“I got to touch him once and they took him right away from me,” Northern Light Eastern Maine Medical Center labor and delivery nurse Jennifer Wickett says, remembering the birth of her first child 19 years ago.
Wickett desired non-medicated births, but her three children ended up being born via cesarean sections for various reasons. Wickett’s personal birth experiences coincided with her early professional life, working at a hospital in Massachusetts as a labor and delivery nurse.
At the time, she explains, the process was this: the baby was born, taken to the warmer, vitals and weight were recorded. The baby was wrapped in a blanket and held next to mom’s face for five to ten minutes and then taken to the newborn nursery.
“I hated that for my patients and I hated that for me,” Wickett says.
So Wickett singularly started changing that culture of mother baby separation.
Now, at Northern Light Eastern Maine Medical Center, Wickett attends about 95 percent of the c-sections, and she says she was able to “take control.”
“[Initially] I wasn’t tucking baby in skin-to-skin, but I was putting baby on top of mom with the support person helping hold the baby,” Wickett explains.
She deemed it the Wickett hold: baby placed chest down on mom with knees tucked under the left breast and baby’s head on the right breast.
Attending a Kangaroo Mother Care Conference in Cleveland galvanized her efforts: the evidence clearly supported skin-to-skin contact immediately after birth and beyond. Fellow nurses, anesthesiologists and other team members were resistant, but Wickett and a few other fellow nurses who created the Kangaroo Care Committee kept at it, always leading with kindness and communication. Rather than approaching the process with an “I have to do this” agenda, Wickett involves and acknowledges all of the participants in the room.
For instance, to the mother, she asks permission while also explaining the importance of skin-to-skin contact.
“They’re in hook line and sinker when I explain that their body regulates their baby’s temperature,” Wickett explains. “They don’t want to give that baby up; they are not letting that baby go.”
To the anesthesiologist, she facilitates open communication. Wickett lets them know that she assumes responsibility for the baby. “Are you good?” she often checks in with the anesthesiologist, while minding their space to work safely and efficiently.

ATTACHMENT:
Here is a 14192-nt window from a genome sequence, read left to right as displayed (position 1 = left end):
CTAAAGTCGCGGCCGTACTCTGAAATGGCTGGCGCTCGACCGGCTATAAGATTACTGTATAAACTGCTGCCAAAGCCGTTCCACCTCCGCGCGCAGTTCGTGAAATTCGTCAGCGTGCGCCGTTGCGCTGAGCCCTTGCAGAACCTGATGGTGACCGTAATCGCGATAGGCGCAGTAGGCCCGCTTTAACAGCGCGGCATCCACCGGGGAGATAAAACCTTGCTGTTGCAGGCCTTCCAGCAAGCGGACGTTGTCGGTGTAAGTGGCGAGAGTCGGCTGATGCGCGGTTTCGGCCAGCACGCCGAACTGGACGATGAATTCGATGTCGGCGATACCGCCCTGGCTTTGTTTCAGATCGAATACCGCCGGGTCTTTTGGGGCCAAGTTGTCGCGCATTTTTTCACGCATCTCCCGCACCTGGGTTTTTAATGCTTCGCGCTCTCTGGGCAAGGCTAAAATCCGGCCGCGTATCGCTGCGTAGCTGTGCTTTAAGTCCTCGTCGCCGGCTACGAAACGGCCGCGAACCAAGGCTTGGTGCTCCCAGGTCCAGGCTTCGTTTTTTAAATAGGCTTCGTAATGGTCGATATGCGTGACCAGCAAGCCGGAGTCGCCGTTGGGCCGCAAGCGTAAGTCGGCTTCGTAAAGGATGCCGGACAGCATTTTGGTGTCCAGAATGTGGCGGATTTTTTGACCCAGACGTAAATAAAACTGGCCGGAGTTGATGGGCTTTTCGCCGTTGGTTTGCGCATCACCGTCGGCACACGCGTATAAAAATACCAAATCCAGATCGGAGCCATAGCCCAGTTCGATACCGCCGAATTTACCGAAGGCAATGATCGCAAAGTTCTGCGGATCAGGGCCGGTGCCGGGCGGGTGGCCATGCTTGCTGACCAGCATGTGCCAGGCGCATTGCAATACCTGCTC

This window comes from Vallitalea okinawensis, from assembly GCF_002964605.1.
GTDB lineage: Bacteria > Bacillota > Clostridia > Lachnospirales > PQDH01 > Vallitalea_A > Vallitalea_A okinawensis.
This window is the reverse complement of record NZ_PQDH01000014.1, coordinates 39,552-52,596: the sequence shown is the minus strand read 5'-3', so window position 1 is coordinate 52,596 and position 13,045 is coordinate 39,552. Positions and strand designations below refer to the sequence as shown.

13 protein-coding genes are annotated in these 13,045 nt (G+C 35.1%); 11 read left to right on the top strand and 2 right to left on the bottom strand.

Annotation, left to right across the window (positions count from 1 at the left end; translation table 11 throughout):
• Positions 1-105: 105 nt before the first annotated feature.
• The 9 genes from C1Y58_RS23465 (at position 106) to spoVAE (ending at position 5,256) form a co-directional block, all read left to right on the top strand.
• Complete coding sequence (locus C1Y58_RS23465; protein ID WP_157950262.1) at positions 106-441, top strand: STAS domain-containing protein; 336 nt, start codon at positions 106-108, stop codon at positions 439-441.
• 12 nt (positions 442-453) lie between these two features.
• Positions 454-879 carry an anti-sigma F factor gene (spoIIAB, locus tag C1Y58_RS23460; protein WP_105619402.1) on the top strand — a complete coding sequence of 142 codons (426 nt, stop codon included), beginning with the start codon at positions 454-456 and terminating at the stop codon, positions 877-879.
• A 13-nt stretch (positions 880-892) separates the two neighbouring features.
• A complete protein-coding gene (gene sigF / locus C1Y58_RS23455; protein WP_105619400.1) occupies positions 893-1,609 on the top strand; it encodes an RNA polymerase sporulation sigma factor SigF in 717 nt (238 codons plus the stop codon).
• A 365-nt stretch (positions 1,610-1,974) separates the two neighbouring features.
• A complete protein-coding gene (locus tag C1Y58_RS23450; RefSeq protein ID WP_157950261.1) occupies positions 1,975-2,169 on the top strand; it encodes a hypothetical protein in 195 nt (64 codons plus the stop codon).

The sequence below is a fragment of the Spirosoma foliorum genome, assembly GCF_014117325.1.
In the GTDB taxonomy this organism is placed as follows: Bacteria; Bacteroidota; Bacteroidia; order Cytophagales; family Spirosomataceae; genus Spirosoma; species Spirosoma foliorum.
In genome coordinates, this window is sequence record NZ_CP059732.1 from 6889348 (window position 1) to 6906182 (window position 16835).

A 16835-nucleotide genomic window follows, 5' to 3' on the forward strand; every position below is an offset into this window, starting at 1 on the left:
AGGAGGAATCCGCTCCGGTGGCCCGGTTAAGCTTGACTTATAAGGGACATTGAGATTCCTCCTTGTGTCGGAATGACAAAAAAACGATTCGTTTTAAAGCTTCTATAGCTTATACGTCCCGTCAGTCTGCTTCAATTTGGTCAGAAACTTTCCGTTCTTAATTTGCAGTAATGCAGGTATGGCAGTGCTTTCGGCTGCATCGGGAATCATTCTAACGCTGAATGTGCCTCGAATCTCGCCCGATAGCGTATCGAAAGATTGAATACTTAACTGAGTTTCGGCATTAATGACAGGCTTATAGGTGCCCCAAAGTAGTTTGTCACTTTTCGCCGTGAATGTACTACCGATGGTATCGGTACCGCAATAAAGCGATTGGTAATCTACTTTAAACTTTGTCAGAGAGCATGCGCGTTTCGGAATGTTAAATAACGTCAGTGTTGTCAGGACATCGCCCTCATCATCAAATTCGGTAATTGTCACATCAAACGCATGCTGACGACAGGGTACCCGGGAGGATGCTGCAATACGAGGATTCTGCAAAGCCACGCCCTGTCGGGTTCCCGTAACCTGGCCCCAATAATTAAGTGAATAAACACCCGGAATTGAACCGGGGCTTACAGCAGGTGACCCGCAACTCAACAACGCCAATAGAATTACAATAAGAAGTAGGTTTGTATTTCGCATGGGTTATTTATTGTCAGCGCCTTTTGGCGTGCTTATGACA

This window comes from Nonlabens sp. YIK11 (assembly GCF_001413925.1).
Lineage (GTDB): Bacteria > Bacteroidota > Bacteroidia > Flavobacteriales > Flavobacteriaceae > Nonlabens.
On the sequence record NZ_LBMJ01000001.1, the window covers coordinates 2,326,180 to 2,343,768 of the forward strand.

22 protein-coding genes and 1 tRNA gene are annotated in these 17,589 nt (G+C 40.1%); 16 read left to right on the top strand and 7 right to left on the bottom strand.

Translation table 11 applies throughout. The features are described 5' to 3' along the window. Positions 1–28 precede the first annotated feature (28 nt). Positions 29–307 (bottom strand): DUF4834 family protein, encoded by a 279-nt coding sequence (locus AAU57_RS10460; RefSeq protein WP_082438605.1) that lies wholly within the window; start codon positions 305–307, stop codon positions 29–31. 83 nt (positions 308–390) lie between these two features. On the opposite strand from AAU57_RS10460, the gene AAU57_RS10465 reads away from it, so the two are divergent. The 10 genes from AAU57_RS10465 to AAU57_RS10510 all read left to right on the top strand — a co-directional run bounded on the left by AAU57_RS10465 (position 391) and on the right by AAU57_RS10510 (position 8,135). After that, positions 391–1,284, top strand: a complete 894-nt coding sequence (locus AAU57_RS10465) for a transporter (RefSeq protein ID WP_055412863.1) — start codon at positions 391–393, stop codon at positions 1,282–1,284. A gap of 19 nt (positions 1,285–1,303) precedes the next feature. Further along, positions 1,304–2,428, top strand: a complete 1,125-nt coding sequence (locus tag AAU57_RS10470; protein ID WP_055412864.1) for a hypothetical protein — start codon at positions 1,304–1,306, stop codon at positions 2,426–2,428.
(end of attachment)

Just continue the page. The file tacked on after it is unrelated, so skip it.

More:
Wickett makes certain to involve the partner in their baby’s care, asking them to keep a watchful eye over mom and baby.
Just about half of the babies she sees begin breastfeeding in the OR, she reports. From the OR, babies are kept on their mothers’ chests as they’re transferred to the recovery room, continuing the opportunity to breastfeed. All in all, Wickett says that babies born by c-section at her hospital spend more time skin-to-skin than those who are born vaginally.
After a vaginal birth, eager nurses often disturb skin-to-skin contact to complete their screenings and documentation. Excited partners wanting to hold their baby tend to do the same.
In the OR though, Wickett says there are at least 30 minutes without these disruptions. Once mother and baby are transferred to the PACU, mothers report decreased pain when skin-to-skin is practiced.
What’s more, Wickett reports hearing often “This baby is such a good breastfeeder!” because the babies have an opportunity to initiate breastfeeding within the first two hours of life.
The World Health Organization (WHO) recommends that immediate, continuous, uninterrupted skin-to-skin contact should be the standard of care for all mothers and all babies (from 1000 grams with experienced staff if assistance is needed), after all modes of birth. The recent Skin-to-skin contact after birth: Developing a research and practice guideline synthesizes the evidence. [Read more here.]
Wickett and seven other colleagues had the opportunity to complete the Lactation Counselor Training Course (LCTC) last year.
While she says she would have loved to have been able to take the course in-person, Wickett still found the material and resources “fabulous.”
For the past four years, there’s been a vacancy in the perinatal coordinator position at her hospital, so Wickett hopes that her new credentials will allow her to fill the need. In the meantime, Northern Light Eastern Maine Medical Center offers outpatient lactation visits. The center’s breastfeeding support groups halted during the height of COVID and have yet to resume; Wickett reports that they are trying to bring those back virtually.
Additionally, Maine residents have access to the CradleME Program which
offers home-based services to anyone pregnant up to one year postpartum.
In partnership with the Mothers’ Milk Bank Northeast , Northern Light Eastern Maine Medical Center became the first milk depot in the Bangor area.
You can read more Our Milky Way coverage on skin-to-skin after cesarean birth in Skin-to-skin in the operating room after cesarean birth , The Association Between Common Labor Drugs and Suckling When Skin-to-Skin During the First Hour After Birth , and Skin to skin in the OR.
Find some beautiful KMC imagery here.